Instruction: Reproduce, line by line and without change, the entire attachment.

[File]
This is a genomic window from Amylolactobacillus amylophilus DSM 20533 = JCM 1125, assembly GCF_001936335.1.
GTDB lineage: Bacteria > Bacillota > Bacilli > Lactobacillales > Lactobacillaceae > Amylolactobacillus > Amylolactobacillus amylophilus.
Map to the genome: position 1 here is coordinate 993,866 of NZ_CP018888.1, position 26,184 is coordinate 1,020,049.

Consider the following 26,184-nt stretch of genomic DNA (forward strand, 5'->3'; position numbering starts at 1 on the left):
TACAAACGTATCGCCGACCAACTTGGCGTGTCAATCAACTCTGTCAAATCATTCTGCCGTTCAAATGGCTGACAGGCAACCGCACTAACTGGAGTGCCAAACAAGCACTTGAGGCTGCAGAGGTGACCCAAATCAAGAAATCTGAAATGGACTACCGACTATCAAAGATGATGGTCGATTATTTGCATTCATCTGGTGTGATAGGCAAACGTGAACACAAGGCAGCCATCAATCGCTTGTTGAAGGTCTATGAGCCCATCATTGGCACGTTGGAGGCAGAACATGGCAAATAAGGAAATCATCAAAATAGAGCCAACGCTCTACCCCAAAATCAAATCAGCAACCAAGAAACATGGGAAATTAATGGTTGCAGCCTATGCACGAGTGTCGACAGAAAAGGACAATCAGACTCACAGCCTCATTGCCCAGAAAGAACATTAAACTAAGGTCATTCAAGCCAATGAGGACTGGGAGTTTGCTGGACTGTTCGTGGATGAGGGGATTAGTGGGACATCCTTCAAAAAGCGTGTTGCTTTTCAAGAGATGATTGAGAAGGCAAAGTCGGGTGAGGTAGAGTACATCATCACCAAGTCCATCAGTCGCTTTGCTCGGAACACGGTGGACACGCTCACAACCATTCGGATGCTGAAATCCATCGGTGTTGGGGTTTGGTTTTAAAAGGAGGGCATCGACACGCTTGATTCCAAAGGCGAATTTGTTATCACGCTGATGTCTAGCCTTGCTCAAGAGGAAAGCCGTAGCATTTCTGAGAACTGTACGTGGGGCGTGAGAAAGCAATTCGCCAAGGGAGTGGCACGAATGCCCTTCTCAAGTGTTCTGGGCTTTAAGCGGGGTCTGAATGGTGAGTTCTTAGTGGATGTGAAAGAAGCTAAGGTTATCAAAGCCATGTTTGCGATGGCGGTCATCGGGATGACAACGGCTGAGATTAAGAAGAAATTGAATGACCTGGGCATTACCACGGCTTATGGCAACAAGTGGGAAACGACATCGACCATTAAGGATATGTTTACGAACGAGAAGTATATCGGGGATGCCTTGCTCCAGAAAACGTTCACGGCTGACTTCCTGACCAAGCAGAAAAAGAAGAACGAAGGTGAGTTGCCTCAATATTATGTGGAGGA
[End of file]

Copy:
This is a genomic window from Amylolactobacillus amylophilus DSM 20533 = JCM 1125, assembly GCF_001936335.1.
GTDB lineage: Bacteria > Bacillota > Bacilli > Lactobacillales > Lactobacillaceae > Amylolactobacillus > Amylolactobacillus amylophilus.
Map to the genome: position 1 here is coordinate 993,866 of NZ_CP018888.1, position 26,184 is coordinate 1,020,049.

Consider the following 26,184-nt stretch of genomic DNA (forward strand, 5'->3'; position numbering starts at 1 on the left):
TACAAACGTATCGCCGACCAACTTGGCGTGTCAATCAACTCTGTCAAATCATTCTGCCGTTCAAATGGCTGACAGGCAACCGCACTAACTGGAGTGCCAAACAAGCACTTGAGGCTGCAGAGGTGACCCAAATCAAGAAATCTGAAATGGACTACCGACTATCAAAGATGATGGTCGATTATTTGCATTCATCTGGTGTGATAGGCAAACGTGAACACAAGGCAGCCATCAATCGCTTGTTGAAGGTCTATGAGCCCATCATTGGCACGTTGGAGGCAGAACATGGCAAATAAGGAAATCATCAAAATAGAGCCAACGCTCTACCCCAAAATCAAATCAGCAACCAAGAAACATGGGAAATTAATGGTTGCAGCCTATGCACGAGTGTCGACAGAAAAGGACAATCAGACTCACAGCCTCATTGCCCAGAAAGAACATTAAACTAAGGTCATTCAAGCCAATGAGGACTGGGAGTTTGCTGGACTGTTCGTGGATGAGGGGATTAGTGGGACATCCTTCAAAAAGCGTGTTGCTTTTCAAGAGATGATTGAGAAGGCAAAGTCGGGTGAGGTAGAGTACATCATCACCAAGTCCATCAGTCGCTTTGCTCGGAACACGGTGGACACGCTCACAACCATTCGGATGCTGAAATCCATCGGTGTTGGGGTTTGGTTTTAAAAGGAGGGCATCGACACGCTTGATTCCAAAGGCGAATTTGTTATCACGCTGATGTCTAGCCTTGCTCAAGAGGAAAGCCGTAGCATTTCTGAGAACTGTACGTGGGGCGTGAGAAAGCAATTCGCCAAGGGAGTGGCACGAATGCCCTTCTCAAGTGTTCTGGGCTTTAAGCGGGGTCTGAATGGTGAGTTCTTAGTGGATGTGAAAGAAGCTAAGGTTATCAAAGCCATGTTTGCGATGGCGGTCATCGGGATGACAACGGCTGAGATTAAGAAGAAATTGAATGACCTGGGCATTACCACGGCTTATGGCAACAAGTGGGAAACGACATCGACCATTAAGGATATGTTTACGAACGAGAAGTATATCGGGGATGCCTTGCTCCAGAAAACGTTCACGGCTGACTTCCTGACCAAGCAGAAAAAGAAGAACGAAGGTGAGTTGCCTCAATATTATGTGGAGGA